What is a Geofence Warrant and is it Constitutional?
Based on a recent federal district court decision, “geofence search warrants” for Google location data are subject to being challenged as an unconstitutional violation of privacy. The judge in that case refused to grant the warrant because it was too broad and violated the Fourth Amendment protection against unreasonable government searches and seizures.
What is a Geofence Warrant?
Geofence search warrants are requests by police to obtain sweeping information of all mobile device users in a specific location at a certain time. Search warrants using third party location data are often used in federal criminal investigations. They are often requested to identify possible suspects or witnesses to crimes. With geofence warrants, innocent users are likely unaware that their private location information is being shared with the government.
Google receives many of the geofence warrant requests due to its “Location History” technology and reach of over 2.5 billion active devices worldwide. Google’s Android operating system uses GPS signals, Wi-Fi networks, Bluetooth beacons, and cell tower data to gather and store user information. Google applications like Google Maps, Gmail, Chrome, and YouTube are also used to gather similar information on Apple users. The popularity of geofence warrants has grown significantly over the last few years. Google estimates such requests increased over 1500% from 2017-2018 and another 500% from 2018-2019.
Geofence Warrants Raise Serious Privacy Concerns
Recently, the U.S. District Court in Illinois reviewed the Government’s application for a Google geofence search warrant. It was revised three times and was denied each time on constitutional grounds for being too broad.
In that case, the initial Government search warrant application requested three types of information: 1) location history data for any user located in two set areas during specific date and time ranges; 2) blinded information of device IDs, timestamps, location coordinates, display radius, and data sources; and 3) ability for the Government to request subscriber information from selected device IDs.
The court ruled that the location radius extended beyond the specific crime location and was too broad because it contained residential units, retail shops including a grocery store, public sidewalks, parking lots, and city streets. As a result, the warrant would gather information of any user that ventured into the designated area during that time. There were also no protections in the warrant against releasing information of uninvolved persons.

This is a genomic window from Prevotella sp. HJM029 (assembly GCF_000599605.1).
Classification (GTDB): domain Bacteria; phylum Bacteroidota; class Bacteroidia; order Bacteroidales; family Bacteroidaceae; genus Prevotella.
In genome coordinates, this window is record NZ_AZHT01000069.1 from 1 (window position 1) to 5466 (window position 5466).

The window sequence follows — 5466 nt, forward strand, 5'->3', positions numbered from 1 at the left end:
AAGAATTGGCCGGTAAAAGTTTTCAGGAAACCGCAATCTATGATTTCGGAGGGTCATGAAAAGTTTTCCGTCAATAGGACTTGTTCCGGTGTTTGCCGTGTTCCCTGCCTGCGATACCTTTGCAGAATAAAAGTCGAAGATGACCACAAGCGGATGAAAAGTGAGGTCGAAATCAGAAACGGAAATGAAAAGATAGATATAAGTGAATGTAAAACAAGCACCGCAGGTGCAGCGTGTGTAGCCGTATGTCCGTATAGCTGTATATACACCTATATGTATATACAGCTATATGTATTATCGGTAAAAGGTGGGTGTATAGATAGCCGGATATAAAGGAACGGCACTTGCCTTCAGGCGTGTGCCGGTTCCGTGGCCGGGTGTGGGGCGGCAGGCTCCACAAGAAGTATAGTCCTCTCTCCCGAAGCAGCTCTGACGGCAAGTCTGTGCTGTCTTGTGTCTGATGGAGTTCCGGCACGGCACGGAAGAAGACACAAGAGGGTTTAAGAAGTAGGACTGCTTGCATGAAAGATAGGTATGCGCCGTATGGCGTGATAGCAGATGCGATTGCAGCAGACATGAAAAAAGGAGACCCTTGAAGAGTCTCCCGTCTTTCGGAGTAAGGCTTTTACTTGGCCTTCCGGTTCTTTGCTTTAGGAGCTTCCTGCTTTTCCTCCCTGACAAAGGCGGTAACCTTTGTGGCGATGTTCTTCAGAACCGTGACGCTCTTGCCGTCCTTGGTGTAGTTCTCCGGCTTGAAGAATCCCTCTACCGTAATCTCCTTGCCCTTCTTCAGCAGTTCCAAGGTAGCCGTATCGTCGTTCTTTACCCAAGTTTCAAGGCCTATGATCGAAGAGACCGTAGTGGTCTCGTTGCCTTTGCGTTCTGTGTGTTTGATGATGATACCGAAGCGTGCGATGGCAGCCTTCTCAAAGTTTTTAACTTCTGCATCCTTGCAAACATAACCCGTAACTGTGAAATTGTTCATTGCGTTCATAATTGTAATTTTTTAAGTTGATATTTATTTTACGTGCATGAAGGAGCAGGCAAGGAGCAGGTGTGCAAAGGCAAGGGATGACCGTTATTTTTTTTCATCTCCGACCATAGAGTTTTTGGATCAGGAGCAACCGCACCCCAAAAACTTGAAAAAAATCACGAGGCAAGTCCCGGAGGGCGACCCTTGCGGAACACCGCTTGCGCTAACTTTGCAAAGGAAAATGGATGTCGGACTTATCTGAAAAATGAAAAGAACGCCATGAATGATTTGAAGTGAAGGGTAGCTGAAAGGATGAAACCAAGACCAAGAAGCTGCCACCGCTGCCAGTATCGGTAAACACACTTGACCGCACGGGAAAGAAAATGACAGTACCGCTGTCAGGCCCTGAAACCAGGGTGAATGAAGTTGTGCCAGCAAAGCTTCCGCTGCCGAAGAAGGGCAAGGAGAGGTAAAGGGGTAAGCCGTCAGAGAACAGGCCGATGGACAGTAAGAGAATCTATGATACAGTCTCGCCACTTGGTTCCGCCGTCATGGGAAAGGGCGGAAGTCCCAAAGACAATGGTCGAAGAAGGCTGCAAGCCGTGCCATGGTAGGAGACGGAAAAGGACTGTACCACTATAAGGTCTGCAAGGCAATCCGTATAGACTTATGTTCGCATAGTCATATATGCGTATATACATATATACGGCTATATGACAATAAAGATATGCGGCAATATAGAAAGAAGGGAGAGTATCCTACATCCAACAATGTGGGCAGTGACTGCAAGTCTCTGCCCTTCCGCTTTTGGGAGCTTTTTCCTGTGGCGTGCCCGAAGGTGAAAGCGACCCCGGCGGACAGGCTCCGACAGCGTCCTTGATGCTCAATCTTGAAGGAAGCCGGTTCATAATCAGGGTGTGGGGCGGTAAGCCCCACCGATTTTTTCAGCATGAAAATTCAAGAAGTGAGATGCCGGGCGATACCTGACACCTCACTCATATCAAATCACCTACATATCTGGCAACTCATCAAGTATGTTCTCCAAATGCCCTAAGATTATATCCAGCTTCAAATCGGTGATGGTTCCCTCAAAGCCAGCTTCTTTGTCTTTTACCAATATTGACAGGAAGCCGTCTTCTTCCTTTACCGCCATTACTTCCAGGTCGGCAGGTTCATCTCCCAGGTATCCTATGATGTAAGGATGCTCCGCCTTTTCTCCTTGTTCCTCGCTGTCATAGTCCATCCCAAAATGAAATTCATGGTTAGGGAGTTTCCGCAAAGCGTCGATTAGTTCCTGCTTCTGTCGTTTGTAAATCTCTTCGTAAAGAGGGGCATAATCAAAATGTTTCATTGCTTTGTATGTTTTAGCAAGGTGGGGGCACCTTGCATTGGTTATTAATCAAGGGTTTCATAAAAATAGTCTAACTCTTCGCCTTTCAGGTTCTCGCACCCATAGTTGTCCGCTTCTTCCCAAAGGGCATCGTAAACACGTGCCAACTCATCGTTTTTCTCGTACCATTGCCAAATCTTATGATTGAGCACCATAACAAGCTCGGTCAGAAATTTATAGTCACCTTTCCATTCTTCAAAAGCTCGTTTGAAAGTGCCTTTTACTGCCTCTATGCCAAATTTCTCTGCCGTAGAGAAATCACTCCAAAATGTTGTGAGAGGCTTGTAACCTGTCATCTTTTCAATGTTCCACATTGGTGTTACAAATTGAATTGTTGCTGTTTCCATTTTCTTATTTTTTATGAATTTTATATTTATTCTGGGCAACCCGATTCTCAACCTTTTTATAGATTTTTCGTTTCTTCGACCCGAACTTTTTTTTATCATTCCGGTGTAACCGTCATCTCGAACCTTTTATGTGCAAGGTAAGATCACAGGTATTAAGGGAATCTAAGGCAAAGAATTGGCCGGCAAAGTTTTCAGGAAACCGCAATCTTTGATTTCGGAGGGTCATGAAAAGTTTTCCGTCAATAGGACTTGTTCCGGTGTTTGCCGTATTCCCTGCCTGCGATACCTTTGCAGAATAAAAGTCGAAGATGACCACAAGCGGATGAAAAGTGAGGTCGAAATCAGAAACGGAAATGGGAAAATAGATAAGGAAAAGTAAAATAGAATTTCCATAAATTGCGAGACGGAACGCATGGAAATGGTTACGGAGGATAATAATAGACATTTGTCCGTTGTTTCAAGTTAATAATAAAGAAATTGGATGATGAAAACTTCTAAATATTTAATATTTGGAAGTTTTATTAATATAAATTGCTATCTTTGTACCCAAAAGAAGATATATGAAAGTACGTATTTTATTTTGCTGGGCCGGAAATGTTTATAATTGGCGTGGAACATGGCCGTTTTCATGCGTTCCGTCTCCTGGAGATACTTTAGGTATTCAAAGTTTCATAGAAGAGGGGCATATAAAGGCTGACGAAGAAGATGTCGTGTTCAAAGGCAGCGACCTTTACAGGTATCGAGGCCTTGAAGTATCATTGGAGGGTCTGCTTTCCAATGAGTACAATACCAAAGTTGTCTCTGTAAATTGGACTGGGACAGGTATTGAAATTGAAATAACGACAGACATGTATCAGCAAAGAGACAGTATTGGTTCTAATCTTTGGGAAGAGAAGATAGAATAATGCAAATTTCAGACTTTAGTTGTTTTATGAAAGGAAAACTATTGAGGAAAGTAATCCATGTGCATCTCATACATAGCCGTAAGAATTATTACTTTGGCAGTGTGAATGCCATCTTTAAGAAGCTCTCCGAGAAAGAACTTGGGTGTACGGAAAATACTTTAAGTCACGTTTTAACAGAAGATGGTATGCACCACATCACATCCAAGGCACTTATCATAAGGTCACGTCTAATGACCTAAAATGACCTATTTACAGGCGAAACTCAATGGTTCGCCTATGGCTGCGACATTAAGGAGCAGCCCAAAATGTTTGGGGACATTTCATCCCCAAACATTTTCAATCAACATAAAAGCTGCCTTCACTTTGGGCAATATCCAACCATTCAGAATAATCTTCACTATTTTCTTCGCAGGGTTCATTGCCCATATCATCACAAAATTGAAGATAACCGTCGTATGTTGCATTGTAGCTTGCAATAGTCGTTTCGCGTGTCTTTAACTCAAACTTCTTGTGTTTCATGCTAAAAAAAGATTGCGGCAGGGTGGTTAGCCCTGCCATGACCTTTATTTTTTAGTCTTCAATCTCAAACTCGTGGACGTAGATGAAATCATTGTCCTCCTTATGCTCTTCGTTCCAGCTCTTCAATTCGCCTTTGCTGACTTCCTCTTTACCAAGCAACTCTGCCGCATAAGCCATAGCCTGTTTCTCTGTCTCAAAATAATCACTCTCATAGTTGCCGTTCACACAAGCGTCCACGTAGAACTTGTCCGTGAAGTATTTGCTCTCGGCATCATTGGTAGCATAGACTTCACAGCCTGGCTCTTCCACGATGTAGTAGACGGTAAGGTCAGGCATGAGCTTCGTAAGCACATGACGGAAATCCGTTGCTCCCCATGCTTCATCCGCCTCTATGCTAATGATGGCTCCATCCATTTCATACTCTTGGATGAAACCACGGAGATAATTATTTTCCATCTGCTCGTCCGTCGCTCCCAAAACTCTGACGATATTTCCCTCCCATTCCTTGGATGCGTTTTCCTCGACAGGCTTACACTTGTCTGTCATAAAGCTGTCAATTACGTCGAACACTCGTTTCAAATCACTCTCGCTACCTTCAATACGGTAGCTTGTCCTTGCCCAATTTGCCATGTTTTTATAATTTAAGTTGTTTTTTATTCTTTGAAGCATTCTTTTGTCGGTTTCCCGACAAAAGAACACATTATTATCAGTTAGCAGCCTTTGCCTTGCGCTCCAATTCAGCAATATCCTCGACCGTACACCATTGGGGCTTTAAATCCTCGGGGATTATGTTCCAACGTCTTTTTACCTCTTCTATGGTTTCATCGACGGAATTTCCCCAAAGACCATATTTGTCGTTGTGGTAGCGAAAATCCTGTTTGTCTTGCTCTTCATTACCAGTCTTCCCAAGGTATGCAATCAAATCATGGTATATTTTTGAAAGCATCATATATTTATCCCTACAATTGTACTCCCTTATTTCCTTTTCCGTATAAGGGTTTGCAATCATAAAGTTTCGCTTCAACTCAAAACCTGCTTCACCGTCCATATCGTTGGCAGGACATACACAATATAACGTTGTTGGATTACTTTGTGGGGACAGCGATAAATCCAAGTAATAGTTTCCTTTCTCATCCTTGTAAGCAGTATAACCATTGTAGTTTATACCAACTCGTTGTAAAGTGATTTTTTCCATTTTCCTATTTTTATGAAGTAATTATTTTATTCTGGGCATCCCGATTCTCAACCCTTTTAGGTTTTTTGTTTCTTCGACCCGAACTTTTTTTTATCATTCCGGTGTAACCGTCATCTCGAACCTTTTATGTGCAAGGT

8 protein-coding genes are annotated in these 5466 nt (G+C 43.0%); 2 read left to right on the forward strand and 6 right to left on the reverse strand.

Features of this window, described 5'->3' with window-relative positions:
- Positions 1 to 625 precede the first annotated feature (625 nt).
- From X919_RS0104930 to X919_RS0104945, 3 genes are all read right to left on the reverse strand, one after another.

Despite efforts to change the warrant application by shrinking the boundaries of the geofence area, the Government’s application was denied a second time for being too broad.
In the Government’s third application, it removed the request for subscriber information based on device IDs altogether. It also limited information to only those persons who “committed or witnessed the violations.”
Again, the warrant was denied on constitutional grounds for not being specific enough about the place to be searched and the exact person being searched. In addition, the court was concerned Government could sidestep warrant requirements to obtain subscriber information other ways once they had the device ID information.
While the Government limited their request to only those who committed or witnessed the activity, it did not provide Google a way to identify such co-conspirators, accomplices, or witnesses. It also left too much choice to police to decide which device IDs would be subject to further requests for specific subscriber information. And the Government provided no evidence of each person’s involvement in a crime before attempting to seize their location data. The court ruled this a general search request rather than a specific request required of all search warrants. The court said warrants should not be “open-ended authorizations for public officials to rummage where they please in order to see what turns up.”
Always Challenge the Scope of a Geofence Warrant in a Federal Criminal Case
In any case where the Government is using data recovered form a geofence warrant, a defense lawyer should file a motion to suppress challenging the scope of the warrant as unconstitutionally broad. Given some recent cases, and attention from Congress on the use of these warrants, some judges may be reluctant to allow the Government to use evidence obtained from a geofence warrant. If information obtained from a geofence warrant is used in court without objection, or a person pleads guilty to a case were the evidence includes material from a geofence warrant, then any constitutional challenges to the warrant may be waived.
Always consult with an experienced federal defense lawyer in any case that involves geofence warrants or attempted searches of electronic devices or digital information.
Page Pate is an accomplished trial lawyer with over 25 years of experience in criminal defense, civil litigation, and whistleblower representation. Page is listed in The Best Lawyers in America, Top 100 Lawyers by The National Trial Lawyers, and named to the list of Super Lawyers for the past 15 consecutive years. Page is a frequent expert legal analyst for local and national media and has served as an Adjunct Professor at the University of Georgia Law School. Read Page’s reviews on AVVO. Follow Page on Twitter @pagepate and on Linkedin.